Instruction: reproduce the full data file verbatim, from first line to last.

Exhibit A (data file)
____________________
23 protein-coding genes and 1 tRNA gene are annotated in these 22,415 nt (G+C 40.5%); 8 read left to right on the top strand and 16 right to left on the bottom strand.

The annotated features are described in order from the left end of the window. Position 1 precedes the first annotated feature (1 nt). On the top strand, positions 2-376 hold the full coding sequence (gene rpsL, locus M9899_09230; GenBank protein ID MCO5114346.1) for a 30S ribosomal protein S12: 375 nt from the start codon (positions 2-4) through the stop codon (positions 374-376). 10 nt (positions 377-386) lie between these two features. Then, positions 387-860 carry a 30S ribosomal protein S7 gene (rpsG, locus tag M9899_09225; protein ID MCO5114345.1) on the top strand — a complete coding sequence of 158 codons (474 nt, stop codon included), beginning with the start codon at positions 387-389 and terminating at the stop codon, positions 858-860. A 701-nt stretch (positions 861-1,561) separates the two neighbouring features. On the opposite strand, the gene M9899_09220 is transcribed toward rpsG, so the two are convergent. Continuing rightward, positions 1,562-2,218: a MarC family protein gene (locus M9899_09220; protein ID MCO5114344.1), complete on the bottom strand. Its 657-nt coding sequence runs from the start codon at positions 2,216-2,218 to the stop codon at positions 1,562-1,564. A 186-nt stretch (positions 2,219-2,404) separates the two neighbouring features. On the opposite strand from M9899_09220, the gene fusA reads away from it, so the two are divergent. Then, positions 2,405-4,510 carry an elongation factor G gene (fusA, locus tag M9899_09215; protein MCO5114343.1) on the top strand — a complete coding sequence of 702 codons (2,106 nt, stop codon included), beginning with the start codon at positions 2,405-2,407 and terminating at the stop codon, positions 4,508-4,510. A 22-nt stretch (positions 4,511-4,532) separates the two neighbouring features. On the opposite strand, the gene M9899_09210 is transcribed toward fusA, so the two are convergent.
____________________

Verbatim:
23 protein-coding genes and 1 tRNA gene are annotated in these 22,415 nt (G+C 40.5%); 8 read left to right on the top strand and 16 right to left on the bottom strand.

The annotated features are described in order from the left end of the window. Position 1 precedes the first annotated feature (1 nt). On the top strand, positions 2-376 hold the full coding sequence (gene rpsL, locus M9899_09230; GenBank protein ID MCO5114346.1) for a 30S ribosomal protein S12: 375 nt from the start codon (positions 2-4) through the stop codon (positions 374-376). 10 nt (positions 377-386) lie between these two features. Then, positions 387-860 carry a 30S ribosomal protein S7 gene (rpsG, locus tag M9899_09225; protein ID MCO5114345.1) on the top strand — a complete coding sequence of 158 codons (474 nt, stop codon included), beginning with the start codon at positions 387-389 and terminating at the stop codon, positions 858-860. A 701-nt stretch (positions 861-1,561) separates the two neighbouring features. On the opposite strand, the gene M9899_09220 is transcribed toward rpsG, so the two are convergent. Continuing rightward, positions 1,562-2,218: a MarC family protein gene (locus M9899_09220; protein ID MCO5114344.1), complete on the bottom strand. Its 657-nt coding sequence runs from the start codon at positions 2,216-2,218 to the stop codon at positions 1,562-1,564. A 186-nt stretch (positions 2,219-2,404) separates the two neighbouring features. On the opposite strand from M9899_09220, the gene fusA reads away from it, so the two are divergent. Then, positions 2,405-4,510 carry an elongation factor G gene (fusA, locus tag M9899_09215; protein MCO5114343.1) on the top strand — a complete coding sequence of 702 codons (2,106 nt, stop codon included), beginning with the start codon at positions 2,405-2,407 and terminating at the stop codon, positions 4,508-4,510. A 22-nt stretch (positions 4,511-4,532) separates the two neighbouring features. On the opposite strand, the gene M9899_09210 is transcribed toward fusA, so the two are convergent.